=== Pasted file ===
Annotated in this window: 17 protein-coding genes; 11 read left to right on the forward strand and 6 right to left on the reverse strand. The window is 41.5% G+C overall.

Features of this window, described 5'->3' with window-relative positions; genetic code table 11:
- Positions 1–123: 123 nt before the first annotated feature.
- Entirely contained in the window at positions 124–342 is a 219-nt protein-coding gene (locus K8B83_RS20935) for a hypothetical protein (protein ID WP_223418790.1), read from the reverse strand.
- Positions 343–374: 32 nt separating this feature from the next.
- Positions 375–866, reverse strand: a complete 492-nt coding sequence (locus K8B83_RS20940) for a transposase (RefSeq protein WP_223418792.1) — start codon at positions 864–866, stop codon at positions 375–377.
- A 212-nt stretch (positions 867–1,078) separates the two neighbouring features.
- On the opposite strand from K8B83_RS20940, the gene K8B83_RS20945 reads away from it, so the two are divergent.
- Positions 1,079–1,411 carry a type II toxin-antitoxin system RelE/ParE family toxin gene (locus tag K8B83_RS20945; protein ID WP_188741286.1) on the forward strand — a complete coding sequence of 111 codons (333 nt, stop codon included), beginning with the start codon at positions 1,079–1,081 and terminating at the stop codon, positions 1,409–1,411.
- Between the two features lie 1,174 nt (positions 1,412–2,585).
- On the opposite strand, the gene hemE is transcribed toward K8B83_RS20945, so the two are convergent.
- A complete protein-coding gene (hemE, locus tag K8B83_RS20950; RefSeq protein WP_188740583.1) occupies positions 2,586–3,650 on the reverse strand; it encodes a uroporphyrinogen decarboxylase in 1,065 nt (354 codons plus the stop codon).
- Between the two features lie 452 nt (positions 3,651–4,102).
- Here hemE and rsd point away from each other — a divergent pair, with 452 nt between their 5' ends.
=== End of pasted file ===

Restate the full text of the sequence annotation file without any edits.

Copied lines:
Annotated in this window: 17 protein-coding genes; 11 read left to right on the forward strand and 6 right to left on the reverse strand. The window is 41.5% G+C overall.

Features of this window, described 5'->3' with window-relative positions; genetic code table 11:
- Positions 1–123: 123 nt before the first annotated feature.
- Entirely contained in the window at positions 124–342 is a 219-nt protein-coding gene (locus K8B83_RS20935) for a hypothetical protein (protein ID WP_223418790.1), read from the reverse strand.
- Positions 343–374: 32 nt separating this feature from the next.
- Positions 375–866, reverse strand: a complete 492-nt coding sequence (locus K8B83_RS20940) for a transposase (RefSeq protein WP_223418792.1) — start codon at positions 864–866, stop codon at positions 375–377.
- A 212-nt stretch (positions 867–1,078) separates the two neighbouring features.
- On the opposite strand from K8B83_RS20940, the gene K8B83_RS20945 reads away from it, so the two are divergent.
- Positions 1,079–1,411 carry a type II toxin-antitoxin system RelE/ParE family toxin gene (locus tag K8B83_RS20945; protein ID WP_188741286.1) on the forward strand — a complete coding sequence of 111 codons (333 nt, stop codon included), beginning with the start codon at positions 1,079–1,081 and terminating at the stop codon, positions 1,409–1,411.
- Between the two features lie 1,174 nt (positions 1,412–2,585).
- On the opposite strand, the gene hemE is transcribed toward K8B83_RS20945, so the two are convergent.
- A complete protein-coding gene (hemE, locus tag K8B83_RS20950; RefSeq protein WP_188740583.1) occupies positions 2,586–3,650 on the reverse strand; it encodes a uroporphyrinogen decarboxylase in 1,065 nt (354 codons plus the stop codon).
- Between the two features lie 452 nt (positions 3,651–4,102).
- Here hemE and rsd point away from each other — a divergent pair, with 452 nt between their 5' ends.